The core idea behind Crush is phenomenal. Your goal is to navigate each level - made up from a series of platforms and hazards - while collecting enough “marbles” along the way to open up the exit. And the sexy twist? At any moment, you can “crush” the game world into 2D. The camera can be spun through 90-degree sweeps or flipped to a top-down view, with each particular perspective offering a differing 2D result upon crushing. So, within each 3D stage, there are dozens of configurations just waiting to be packed together. It’s a sports massage and a half for that bit of your brain that gets off on spatial awareness.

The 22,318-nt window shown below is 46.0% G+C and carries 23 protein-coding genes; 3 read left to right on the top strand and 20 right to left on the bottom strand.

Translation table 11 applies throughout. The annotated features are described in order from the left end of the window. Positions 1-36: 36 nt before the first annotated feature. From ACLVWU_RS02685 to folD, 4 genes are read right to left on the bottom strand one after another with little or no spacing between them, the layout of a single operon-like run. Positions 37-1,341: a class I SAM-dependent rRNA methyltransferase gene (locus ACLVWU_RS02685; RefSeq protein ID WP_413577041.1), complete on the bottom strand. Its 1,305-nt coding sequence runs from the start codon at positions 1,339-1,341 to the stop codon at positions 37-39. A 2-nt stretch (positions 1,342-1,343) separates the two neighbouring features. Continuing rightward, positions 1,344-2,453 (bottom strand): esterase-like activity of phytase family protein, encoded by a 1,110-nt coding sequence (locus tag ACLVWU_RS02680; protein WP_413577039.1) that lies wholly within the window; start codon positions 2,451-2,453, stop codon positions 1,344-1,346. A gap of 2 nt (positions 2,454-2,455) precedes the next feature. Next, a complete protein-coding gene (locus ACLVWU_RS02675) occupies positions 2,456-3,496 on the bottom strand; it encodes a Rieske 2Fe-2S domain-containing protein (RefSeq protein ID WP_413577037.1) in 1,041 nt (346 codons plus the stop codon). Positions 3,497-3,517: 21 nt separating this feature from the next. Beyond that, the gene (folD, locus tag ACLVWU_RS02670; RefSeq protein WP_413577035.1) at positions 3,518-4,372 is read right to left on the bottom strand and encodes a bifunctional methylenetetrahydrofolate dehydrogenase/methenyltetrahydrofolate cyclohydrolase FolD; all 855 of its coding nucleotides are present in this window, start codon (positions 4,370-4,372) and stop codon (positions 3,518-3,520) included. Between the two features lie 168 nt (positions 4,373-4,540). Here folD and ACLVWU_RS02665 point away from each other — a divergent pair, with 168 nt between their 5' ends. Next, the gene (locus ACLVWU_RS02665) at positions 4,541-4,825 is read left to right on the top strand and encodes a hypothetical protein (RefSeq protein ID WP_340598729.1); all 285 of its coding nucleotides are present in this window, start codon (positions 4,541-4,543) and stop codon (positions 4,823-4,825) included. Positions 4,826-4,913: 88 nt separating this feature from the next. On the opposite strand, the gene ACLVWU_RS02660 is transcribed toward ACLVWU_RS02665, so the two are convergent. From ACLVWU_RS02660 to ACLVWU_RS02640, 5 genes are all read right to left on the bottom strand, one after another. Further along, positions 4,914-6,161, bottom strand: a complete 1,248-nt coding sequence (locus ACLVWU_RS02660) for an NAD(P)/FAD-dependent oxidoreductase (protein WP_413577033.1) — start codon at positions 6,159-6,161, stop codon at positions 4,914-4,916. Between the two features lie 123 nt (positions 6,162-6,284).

There’s even a back story that’s not, well, crap. You play Danny, a troubled youngster who’s dogged by insomnia to the point that he’s now entrusted himself to an oddball professor and his virtual-reality creation “Crush” in a bid for a cure. Crush enables Danny to roam his own psyche, unclogging his neuroses with each of the 40 levels completed, which explains a visual style that’s not too far removed from Psychonauts’ dark, dreamy wallpaper.